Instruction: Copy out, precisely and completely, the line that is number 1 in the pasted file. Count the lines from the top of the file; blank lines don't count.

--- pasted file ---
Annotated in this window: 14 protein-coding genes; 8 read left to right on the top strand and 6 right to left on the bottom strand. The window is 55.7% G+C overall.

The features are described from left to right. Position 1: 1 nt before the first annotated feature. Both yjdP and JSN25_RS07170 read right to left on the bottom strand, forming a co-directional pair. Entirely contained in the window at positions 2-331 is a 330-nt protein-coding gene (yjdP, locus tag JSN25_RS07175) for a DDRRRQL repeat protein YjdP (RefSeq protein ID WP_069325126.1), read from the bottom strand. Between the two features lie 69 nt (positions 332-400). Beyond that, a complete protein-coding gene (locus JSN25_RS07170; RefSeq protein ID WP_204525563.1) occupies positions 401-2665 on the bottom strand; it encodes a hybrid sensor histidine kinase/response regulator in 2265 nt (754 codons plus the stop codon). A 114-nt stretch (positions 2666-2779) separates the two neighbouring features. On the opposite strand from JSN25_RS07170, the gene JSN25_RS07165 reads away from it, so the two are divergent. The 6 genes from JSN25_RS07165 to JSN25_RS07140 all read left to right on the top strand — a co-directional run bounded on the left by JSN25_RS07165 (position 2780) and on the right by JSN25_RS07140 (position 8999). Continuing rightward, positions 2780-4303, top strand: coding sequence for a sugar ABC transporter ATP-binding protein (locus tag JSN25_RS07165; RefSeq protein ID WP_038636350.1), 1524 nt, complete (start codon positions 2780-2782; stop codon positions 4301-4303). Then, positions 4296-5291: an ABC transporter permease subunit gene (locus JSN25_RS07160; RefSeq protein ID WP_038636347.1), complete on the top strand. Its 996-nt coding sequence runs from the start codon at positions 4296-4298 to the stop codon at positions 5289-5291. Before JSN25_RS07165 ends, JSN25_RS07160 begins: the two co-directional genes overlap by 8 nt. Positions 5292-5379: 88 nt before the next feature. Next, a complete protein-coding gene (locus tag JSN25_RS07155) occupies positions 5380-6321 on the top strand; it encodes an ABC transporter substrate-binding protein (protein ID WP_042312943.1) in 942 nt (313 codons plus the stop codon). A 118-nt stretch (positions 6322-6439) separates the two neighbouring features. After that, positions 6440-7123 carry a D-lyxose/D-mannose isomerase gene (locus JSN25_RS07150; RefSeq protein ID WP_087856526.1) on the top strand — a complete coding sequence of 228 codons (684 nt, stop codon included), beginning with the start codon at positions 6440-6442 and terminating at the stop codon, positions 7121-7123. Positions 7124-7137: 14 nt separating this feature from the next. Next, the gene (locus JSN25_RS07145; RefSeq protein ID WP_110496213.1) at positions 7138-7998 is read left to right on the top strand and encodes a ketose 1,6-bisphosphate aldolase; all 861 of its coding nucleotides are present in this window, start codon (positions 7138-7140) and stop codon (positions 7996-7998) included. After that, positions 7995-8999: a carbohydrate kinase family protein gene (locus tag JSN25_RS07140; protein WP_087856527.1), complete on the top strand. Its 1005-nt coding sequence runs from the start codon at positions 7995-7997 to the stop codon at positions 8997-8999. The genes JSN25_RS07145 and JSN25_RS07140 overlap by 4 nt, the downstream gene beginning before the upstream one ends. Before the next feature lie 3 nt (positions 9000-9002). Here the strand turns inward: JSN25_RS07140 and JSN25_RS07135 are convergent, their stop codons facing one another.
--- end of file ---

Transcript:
Annotated in this window: 14 protein-coding genes; 8 read left to right on the top strand and 6 right to left on the bottom strand. The window is 55.7% G+C overall.